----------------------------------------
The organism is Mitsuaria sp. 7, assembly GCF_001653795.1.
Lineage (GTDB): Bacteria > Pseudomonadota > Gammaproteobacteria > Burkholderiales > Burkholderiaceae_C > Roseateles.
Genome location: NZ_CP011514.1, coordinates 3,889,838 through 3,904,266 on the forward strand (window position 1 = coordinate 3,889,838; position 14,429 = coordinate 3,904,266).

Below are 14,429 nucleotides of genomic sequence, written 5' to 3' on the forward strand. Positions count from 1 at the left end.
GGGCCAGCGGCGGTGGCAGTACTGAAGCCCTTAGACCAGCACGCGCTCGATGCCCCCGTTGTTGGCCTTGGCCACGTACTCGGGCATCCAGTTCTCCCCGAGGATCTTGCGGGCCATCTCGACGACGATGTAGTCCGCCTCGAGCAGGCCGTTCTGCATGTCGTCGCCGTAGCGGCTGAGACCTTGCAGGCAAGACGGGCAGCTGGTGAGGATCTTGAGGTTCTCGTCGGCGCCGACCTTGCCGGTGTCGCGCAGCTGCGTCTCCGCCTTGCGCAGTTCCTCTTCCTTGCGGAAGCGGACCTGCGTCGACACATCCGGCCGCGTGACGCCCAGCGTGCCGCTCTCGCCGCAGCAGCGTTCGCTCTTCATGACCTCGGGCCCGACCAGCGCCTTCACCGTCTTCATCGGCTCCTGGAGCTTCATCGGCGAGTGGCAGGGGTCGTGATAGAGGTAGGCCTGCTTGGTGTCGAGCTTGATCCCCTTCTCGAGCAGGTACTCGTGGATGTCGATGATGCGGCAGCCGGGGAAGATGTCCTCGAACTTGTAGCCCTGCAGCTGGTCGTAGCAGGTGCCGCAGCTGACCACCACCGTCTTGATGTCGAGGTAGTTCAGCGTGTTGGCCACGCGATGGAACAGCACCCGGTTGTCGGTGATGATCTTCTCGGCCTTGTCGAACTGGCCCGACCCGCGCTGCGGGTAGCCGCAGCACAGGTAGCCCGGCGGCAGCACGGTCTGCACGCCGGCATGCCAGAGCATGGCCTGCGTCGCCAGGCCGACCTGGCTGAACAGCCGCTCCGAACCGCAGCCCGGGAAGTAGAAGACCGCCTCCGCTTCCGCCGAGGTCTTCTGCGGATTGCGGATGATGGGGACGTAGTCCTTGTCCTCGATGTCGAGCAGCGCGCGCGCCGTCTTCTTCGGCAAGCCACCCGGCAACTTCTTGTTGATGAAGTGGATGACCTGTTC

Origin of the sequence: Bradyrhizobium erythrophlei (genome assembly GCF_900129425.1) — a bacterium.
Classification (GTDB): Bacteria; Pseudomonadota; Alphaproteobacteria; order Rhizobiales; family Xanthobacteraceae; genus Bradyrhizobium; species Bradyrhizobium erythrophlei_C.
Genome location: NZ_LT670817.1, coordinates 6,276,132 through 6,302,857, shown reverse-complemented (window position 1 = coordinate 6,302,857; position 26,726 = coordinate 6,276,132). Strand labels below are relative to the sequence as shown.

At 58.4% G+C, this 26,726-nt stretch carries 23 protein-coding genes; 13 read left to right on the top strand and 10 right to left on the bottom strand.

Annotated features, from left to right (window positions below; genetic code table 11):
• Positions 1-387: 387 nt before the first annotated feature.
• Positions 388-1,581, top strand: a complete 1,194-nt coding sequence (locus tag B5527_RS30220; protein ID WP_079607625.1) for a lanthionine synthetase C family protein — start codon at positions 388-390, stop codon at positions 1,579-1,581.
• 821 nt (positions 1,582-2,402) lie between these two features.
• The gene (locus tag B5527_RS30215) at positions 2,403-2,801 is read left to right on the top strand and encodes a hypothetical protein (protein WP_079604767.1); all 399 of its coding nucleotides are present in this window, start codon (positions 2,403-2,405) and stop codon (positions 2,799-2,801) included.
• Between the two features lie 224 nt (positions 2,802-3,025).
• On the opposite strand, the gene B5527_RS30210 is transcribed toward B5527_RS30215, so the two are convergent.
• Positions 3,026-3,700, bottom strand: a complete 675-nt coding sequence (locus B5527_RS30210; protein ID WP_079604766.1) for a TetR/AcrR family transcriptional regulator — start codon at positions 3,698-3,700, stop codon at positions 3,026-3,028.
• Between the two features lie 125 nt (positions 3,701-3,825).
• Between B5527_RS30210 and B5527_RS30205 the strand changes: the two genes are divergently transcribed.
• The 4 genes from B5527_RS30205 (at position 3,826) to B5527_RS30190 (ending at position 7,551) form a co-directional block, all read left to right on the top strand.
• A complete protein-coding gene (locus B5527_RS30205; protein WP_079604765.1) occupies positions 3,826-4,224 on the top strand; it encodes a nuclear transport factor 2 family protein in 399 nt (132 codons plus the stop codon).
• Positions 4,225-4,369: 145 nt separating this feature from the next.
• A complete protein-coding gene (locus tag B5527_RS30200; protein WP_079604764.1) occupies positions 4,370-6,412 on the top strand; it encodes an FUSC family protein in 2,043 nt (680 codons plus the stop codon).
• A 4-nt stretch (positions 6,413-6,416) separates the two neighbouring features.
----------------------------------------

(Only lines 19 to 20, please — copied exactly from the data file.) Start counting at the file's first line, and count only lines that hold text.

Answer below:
• Between B5527_RS30210 and B5527_RS30205 the strand changes: the two genes are divergently transcribed.
• The 4 genes from B5527_RS30205 (at position 3,826) to B5527_RS30190 (ending at position 7,551) form a co-directional block, all read left to right on the top strand.